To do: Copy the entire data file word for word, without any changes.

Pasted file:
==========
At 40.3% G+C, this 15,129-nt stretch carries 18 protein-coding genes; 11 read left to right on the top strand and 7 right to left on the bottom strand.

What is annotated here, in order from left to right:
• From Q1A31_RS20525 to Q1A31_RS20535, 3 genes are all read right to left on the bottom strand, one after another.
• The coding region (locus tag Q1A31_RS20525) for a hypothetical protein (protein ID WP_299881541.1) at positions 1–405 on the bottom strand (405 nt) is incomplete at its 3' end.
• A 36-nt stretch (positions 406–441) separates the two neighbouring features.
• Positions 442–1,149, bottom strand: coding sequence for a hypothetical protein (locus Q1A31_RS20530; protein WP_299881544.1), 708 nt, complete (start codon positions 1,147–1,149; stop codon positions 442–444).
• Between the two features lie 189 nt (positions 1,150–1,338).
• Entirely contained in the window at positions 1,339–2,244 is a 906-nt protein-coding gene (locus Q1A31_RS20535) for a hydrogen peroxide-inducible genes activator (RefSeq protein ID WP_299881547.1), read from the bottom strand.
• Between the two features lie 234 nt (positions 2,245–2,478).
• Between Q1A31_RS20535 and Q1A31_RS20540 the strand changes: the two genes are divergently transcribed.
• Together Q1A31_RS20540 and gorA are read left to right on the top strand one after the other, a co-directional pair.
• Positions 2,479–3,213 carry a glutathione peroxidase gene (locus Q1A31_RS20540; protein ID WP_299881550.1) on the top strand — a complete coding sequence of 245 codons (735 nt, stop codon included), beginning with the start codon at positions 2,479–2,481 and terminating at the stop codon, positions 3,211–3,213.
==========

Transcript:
At 40.3% G+C, this 15,129-nt stretch carries 18 protein-coding genes; 11 read left to right on the top strand and 7 right to left on the bottom strand.

What is annotated here, in order from left to right:
• From Q1A31_RS20525 to Q1A31_RS20535, 3 genes are all read right to left on the bottom strand, one after another.
• The coding region (locus tag Q1A31_RS20525) for a hypothetical protein (protein ID WP_299881541.1) at positions 1–405 on the bottom strand (405 nt) is incomplete at its 3' end.
• A 36-nt stretch (positions 406–441) separates the two neighbouring features.
• Positions 442–1,149, bottom strand: coding sequence for a hypothetical protein (locus Q1A31_RS20530; protein WP_299881544.1), 708 nt, complete (start codon positions 1,147–1,149; stop codon positions 442–444).
• Between the two features lie 189 nt (positions 1,150–1,338).
• Entirely contained in the window at positions 1,339–2,244 is a 906-nt protein-coding gene (locus Q1A31_RS20535) for a hydrogen peroxide-inducible genes activator (RefSeq protein ID WP_299881547.1), read from the bottom strand.
• Between the two features lie 234 nt (positions 2,245–2,478).
• Between Q1A31_RS20535 and Q1A31_RS20540 the strand changes: the two genes are divergently transcribed.
• Together Q1A31_RS20540 and gorA are read left to right on the top strand one after the other, a co-directional pair.
• Positions 2,479–3,213 carry a glutathione peroxidase gene (locus Q1A31_RS20540; protein ID WP_299881550.1) on the top strand — a complete coding sequence of 245 codons (735 nt, stop codon included), beginning with the start codon at positions 2,479–2,481 and terminating at the stop codon, positions 3,211–3,213.